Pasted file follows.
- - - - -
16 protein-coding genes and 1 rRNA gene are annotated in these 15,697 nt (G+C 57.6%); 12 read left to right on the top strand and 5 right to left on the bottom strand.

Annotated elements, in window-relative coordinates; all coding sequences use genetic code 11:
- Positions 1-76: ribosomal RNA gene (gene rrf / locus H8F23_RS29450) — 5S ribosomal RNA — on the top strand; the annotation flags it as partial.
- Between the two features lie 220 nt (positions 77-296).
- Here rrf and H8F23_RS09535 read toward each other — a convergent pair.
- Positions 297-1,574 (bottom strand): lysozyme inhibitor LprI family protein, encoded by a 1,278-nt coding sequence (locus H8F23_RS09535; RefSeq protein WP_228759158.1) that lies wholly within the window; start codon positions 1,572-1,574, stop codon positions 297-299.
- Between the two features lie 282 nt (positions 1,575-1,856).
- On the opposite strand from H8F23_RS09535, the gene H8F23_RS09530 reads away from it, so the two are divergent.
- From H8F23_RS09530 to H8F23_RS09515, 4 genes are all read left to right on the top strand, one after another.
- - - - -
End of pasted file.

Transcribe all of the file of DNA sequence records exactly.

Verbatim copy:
16 protein-coding genes and 1 rRNA gene are annotated in these 15,697 nt (G+C 57.6%); 12 read left to right on the top strand and 5 right to left on the bottom strand.

Annotated elements, in window-relative coordinates; all coding sequences use genetic code 11:
- Positions 1-76: ribosomal RNA gene (gene rrf / locus H8F23_RS29450) — 5S ribosomal RNA — on the top strand; the annotation flags it as partial.
- Between the two features lie 220 nt (positions 77-296).
- Here rrf and H8F23_RS09535 read toward each other — a convergent pair.
- Positions 297-1,574 (bottom strand): lysozyme inhibitor LprI family protein, encoded by a 1,278-nt coding sequence (locus H8F23_RS09535; RefSeq protein WP_228759158.1) that lies wholly within the window; start codon positions 1,572-1,574, stop codon positions 297-299.
- Between the two features lie 282 nt (positions 1,575-1,856).
- On the opposite strand from H8F23_RS09535, the gene H8F23_RS09530 reads away from it, so the two are divergent.
- From H8F23_RS09530 to H8F23_RS09515, 4 genes are all read left to right on the top strand, one after another.